Wednesday, August 19, 2020
Review: "Desert One"
What do we think of when we think of the American hostage crisis in Iran? If you're like me and was a kid at the time, your first memory was of a bunch of angry, militant Muslims taking innocent people captive and holding them for more than a year.
You probably also think of Jimmy Carter, a well-meaning president whose response was ineffectual and weak. Most people think his lack of military action emboldened the Ayatollah Khomeini, the ersatz leader of a fundamentalist movement that would eventually bring its long, spidery arm to our shores.
Almost certainly, the failure to protect American lives contributed to Carter's stunning defeat in the next election, ushering in the era of Ronald Reagan. (Whatever you think of that.)
Later, as I grew older and more informed, I learned about America's ill-conceived interference in Iran, toppling a democratically elected government in the 1950s to install a Shah who was amenable to our petroleum policies, as a succession of presidents (including Carter) turned a blind eye to his human rights abuses.
While this didn't change my mind about the despicable nature of the hostage takers, it colored my thinking about how anger is like a magic ball that, once put into motion, tends to just keep bounding around if you let it.
"Desert One" is the outstanding new documentary that takes a sobering look at the crisis with a focus on the one aspect most people have forgotten or never knew about: the failed rescue attempt.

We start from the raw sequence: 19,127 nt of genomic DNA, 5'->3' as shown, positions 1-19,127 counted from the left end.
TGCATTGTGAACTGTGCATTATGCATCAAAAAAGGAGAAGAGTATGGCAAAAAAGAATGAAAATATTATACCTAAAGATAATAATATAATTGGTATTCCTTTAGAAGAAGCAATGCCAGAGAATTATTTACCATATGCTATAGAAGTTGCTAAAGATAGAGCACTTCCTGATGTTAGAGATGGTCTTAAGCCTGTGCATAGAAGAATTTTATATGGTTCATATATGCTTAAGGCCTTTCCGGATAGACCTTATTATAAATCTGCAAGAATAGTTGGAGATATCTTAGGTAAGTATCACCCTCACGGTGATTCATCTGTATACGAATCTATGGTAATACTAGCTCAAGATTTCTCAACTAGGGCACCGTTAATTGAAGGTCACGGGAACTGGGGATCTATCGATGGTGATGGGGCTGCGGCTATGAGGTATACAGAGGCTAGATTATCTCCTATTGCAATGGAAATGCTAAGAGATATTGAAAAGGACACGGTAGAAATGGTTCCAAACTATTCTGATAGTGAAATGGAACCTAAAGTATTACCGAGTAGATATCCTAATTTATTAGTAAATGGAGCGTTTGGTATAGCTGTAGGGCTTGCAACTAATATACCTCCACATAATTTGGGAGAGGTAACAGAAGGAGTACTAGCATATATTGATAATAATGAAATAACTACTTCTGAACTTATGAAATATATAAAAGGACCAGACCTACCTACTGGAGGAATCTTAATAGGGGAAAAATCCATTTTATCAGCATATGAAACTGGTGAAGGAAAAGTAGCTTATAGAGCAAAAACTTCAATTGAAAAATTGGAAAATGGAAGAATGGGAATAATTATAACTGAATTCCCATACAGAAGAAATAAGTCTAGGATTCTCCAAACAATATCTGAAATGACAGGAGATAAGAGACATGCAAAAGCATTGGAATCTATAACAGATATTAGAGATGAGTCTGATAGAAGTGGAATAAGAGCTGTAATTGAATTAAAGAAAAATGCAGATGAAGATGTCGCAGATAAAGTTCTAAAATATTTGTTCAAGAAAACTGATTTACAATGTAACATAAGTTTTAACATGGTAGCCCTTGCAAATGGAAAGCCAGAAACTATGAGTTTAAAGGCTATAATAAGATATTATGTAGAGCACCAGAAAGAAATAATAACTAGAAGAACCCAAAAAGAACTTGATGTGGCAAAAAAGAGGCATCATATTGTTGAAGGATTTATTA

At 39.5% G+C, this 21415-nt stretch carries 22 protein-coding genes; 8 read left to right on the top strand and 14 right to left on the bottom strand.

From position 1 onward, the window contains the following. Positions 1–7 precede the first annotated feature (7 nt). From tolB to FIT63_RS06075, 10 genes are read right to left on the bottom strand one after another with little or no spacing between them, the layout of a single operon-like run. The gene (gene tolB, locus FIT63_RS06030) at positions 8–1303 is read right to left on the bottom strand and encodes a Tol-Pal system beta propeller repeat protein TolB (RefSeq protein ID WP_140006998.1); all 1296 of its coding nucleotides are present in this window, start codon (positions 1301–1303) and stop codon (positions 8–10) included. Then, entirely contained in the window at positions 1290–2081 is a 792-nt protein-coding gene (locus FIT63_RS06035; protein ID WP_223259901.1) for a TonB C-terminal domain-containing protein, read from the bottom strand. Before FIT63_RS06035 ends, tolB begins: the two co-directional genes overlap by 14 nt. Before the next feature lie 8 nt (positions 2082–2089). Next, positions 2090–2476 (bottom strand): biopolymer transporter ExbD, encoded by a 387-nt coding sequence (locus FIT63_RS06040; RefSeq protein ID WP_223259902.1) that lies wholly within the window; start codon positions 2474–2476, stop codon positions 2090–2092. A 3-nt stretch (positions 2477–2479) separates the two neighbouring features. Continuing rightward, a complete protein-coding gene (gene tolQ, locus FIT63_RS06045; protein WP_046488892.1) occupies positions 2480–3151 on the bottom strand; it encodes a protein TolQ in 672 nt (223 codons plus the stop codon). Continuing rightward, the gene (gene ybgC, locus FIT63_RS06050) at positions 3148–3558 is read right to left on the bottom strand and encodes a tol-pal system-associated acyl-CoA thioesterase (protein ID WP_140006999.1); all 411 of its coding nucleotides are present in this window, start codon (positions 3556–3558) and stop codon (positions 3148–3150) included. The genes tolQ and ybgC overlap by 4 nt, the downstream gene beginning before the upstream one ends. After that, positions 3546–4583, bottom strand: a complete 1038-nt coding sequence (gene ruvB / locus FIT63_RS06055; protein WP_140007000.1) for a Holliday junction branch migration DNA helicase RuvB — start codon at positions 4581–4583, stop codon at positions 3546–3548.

Even as Carter's administration began negotiating for a diplomatic solution, they authorized the development of a military option. We get to meet these men, most of them members of the then-new Delta Force partnering with elite pilots of the Air Force. They spent months training for a very specific mission to break into the former American Embassy in Tehran and snatch up the hostages.
In April 1980, after it became clear the Iranians were stalling for time and basking in the glow of international attention for their brazenness, Carter gave the go-ahead. And everything immediately fell apart.
Director Barbara Kopple is a giant of the documentary genre, a two-time Oscar winner (including the immortal "Harlan County U.S.A.") who knows exactly how to present history in a way that's both illuminating and emotionally impactful.